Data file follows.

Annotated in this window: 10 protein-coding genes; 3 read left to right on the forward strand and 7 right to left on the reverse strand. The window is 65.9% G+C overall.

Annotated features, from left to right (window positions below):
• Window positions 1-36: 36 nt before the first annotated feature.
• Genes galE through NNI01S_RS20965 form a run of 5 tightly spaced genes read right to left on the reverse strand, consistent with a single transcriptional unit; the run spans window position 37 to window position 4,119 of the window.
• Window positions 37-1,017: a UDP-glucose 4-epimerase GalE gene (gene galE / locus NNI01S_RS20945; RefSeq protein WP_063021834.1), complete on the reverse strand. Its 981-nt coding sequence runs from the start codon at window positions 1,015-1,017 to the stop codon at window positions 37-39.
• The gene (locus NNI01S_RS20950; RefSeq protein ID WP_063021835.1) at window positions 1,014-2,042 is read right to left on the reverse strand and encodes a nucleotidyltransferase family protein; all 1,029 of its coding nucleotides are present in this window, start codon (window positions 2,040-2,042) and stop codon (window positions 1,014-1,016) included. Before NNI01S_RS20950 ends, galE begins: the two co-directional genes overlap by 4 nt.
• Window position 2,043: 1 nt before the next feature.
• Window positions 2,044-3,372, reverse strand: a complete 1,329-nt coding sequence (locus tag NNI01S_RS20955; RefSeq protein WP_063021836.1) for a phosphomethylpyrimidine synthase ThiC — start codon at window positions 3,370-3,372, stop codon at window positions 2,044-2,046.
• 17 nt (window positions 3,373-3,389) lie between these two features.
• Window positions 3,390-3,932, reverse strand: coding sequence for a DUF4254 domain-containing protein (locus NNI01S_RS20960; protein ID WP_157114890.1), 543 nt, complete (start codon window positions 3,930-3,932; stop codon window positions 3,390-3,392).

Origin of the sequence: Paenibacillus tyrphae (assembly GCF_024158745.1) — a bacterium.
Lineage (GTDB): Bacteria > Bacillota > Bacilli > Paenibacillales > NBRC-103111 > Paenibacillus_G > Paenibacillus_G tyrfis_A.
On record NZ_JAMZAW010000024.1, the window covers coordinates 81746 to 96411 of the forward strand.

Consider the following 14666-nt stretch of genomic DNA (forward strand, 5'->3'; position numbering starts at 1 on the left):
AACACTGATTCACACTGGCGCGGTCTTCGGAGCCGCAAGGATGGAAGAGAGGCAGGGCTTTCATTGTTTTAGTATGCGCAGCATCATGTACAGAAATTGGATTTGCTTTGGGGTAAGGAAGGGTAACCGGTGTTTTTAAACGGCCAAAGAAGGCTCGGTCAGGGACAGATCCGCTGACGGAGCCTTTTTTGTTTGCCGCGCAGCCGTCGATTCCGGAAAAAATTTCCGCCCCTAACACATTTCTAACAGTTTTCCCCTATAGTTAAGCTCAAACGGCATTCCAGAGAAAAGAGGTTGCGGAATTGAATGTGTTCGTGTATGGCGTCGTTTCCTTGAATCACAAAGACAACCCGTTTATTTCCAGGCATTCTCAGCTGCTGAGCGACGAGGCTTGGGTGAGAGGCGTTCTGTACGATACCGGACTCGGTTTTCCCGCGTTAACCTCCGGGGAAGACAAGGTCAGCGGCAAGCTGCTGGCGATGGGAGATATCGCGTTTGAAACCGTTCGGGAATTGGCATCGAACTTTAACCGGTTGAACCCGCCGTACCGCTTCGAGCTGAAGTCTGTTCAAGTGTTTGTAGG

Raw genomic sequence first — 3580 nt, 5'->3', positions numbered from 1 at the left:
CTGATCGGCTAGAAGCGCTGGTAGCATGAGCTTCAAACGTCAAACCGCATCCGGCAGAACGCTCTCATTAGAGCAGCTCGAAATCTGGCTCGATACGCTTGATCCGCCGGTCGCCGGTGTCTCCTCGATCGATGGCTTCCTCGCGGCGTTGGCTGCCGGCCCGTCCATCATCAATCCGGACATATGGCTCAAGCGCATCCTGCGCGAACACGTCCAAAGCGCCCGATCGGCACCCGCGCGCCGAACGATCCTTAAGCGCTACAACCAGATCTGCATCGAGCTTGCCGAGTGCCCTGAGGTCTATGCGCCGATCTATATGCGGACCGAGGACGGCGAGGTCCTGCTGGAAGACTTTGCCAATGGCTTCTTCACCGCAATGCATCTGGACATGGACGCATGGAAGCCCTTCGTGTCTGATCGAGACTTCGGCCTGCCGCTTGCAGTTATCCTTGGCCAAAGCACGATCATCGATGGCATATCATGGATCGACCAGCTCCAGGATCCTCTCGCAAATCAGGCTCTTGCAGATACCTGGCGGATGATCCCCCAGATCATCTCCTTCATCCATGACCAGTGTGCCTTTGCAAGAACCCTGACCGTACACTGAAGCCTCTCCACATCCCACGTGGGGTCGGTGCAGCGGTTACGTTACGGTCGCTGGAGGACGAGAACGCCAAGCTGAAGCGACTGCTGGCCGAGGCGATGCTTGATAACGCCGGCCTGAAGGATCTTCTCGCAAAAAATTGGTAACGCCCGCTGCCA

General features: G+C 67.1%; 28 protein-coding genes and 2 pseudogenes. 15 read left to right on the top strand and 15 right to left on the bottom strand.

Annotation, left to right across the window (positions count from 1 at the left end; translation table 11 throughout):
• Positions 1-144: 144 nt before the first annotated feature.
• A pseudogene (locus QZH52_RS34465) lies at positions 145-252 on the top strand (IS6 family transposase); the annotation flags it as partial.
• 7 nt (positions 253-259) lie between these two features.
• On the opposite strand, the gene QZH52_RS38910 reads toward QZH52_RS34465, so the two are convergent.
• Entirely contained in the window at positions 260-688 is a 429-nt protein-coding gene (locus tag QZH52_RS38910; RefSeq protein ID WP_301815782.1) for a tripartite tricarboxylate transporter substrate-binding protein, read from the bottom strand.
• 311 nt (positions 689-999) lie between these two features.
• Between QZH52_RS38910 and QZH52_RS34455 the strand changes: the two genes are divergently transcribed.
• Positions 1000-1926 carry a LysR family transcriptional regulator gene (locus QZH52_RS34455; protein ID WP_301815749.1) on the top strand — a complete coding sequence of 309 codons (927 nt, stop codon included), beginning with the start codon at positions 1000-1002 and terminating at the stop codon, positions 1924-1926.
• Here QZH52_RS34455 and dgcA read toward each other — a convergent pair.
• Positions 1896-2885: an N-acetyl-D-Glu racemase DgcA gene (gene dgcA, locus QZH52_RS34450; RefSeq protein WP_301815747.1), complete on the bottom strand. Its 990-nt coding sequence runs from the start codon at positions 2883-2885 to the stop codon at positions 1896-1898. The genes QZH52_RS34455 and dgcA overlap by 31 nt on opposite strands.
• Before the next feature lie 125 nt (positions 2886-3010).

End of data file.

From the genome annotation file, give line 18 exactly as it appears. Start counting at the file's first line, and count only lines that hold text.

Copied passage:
General features: G+C 67.1%; 28 protein-coding genes and 2 pseudogenes. 15 read left to right on the top strand and 15 right to left on the bottom strand.